A new drug for rheumatoid arthritis?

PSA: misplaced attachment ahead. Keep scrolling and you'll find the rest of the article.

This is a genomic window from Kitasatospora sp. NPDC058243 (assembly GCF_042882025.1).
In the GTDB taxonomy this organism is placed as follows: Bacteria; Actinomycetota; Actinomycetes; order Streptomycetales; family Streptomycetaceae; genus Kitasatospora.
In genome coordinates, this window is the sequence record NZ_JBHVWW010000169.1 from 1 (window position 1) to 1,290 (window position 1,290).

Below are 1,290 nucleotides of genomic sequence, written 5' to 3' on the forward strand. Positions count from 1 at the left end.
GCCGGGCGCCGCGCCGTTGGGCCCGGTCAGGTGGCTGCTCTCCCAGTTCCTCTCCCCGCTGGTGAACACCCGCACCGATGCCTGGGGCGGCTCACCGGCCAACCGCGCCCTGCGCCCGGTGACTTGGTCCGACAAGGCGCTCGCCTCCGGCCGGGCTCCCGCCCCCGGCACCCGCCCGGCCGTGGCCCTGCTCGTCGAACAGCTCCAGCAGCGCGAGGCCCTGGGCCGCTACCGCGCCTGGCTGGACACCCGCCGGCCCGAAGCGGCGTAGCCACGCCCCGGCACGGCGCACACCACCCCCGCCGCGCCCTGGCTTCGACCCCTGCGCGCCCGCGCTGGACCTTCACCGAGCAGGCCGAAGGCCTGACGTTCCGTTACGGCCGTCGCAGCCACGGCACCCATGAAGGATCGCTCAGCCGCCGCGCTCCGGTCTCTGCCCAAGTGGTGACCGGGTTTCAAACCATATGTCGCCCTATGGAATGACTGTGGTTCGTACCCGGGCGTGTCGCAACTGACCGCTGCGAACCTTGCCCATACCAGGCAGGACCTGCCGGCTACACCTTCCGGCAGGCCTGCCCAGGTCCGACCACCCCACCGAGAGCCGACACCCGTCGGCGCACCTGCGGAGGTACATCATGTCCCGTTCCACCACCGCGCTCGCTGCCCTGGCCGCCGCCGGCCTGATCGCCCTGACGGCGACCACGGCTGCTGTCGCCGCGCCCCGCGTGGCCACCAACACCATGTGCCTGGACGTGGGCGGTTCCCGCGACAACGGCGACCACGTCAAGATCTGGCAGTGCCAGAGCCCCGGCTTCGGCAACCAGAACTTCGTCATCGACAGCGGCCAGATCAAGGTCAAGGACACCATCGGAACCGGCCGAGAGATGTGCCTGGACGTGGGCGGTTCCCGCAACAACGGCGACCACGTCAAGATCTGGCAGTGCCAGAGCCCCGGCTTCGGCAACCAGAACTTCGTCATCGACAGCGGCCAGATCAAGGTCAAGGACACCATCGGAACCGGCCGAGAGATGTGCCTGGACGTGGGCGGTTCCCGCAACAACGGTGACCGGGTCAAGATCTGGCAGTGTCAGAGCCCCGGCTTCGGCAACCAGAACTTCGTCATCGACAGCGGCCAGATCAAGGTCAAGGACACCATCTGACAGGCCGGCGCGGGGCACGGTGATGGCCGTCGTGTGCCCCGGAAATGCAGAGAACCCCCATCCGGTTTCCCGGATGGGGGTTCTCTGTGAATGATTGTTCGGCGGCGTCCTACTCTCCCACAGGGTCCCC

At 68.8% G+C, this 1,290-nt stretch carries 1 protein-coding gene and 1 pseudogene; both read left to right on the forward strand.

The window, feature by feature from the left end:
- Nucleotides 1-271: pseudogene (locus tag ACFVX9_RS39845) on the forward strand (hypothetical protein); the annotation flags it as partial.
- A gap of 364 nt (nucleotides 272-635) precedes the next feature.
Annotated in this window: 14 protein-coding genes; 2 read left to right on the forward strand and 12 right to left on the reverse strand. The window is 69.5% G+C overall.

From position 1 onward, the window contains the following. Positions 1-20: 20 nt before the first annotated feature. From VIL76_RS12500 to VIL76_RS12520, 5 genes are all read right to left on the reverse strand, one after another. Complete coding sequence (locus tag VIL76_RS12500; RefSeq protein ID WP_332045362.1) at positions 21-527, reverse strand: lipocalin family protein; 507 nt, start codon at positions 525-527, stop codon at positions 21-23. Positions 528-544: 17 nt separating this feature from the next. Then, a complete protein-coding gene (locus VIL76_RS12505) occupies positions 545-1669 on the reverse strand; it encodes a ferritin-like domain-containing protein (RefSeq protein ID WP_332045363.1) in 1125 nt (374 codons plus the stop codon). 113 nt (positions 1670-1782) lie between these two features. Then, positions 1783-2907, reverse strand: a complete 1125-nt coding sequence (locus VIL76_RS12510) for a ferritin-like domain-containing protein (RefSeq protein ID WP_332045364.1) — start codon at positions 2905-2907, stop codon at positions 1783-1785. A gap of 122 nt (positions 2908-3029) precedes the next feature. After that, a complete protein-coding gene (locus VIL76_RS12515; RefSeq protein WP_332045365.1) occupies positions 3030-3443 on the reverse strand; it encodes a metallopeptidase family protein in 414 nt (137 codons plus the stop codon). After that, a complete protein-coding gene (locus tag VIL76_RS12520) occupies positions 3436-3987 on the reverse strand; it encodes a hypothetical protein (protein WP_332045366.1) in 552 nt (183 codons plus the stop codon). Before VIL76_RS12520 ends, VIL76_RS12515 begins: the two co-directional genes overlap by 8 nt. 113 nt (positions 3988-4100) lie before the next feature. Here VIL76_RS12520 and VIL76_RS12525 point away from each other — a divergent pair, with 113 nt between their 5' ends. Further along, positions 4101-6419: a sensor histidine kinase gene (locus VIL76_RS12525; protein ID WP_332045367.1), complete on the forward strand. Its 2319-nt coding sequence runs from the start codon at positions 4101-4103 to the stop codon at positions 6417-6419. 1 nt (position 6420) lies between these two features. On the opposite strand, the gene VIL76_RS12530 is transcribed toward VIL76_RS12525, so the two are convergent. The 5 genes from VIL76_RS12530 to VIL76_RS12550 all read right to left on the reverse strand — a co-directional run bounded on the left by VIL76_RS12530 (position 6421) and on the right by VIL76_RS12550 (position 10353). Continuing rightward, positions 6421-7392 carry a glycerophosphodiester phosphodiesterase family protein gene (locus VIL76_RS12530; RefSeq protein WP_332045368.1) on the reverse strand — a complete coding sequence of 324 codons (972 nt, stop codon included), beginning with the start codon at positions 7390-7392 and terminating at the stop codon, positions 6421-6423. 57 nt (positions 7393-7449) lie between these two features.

Rheumatoid arthritis (RA) causes pain and disability in people whose immune systems mistakenly cause their bodies’ T cells to create inflammation. Current treatments range from anti-inflammatory drugs for mild cases to immune system suppressors like corticosteroids for more severe cases. Obviously, a suppressed immune system makes a person more susceptible to other diseases. An experimental drug called dnaJP1, developed by Salvatore Albani, MD, PhD, of the University of California, San Diego, has been found to be an ingenious and effective alternative in a double-blind, placebo-controlled study sponsored by the National Institutes of Health. The drug, taken orally, makes T cells more accepting of the triggers that cause inflammation, helping to control one function of the immune system without restraining it as a whole. Dr. Albani presented his current findings at the Frontiers of Clinical Investigation Symposium in September.
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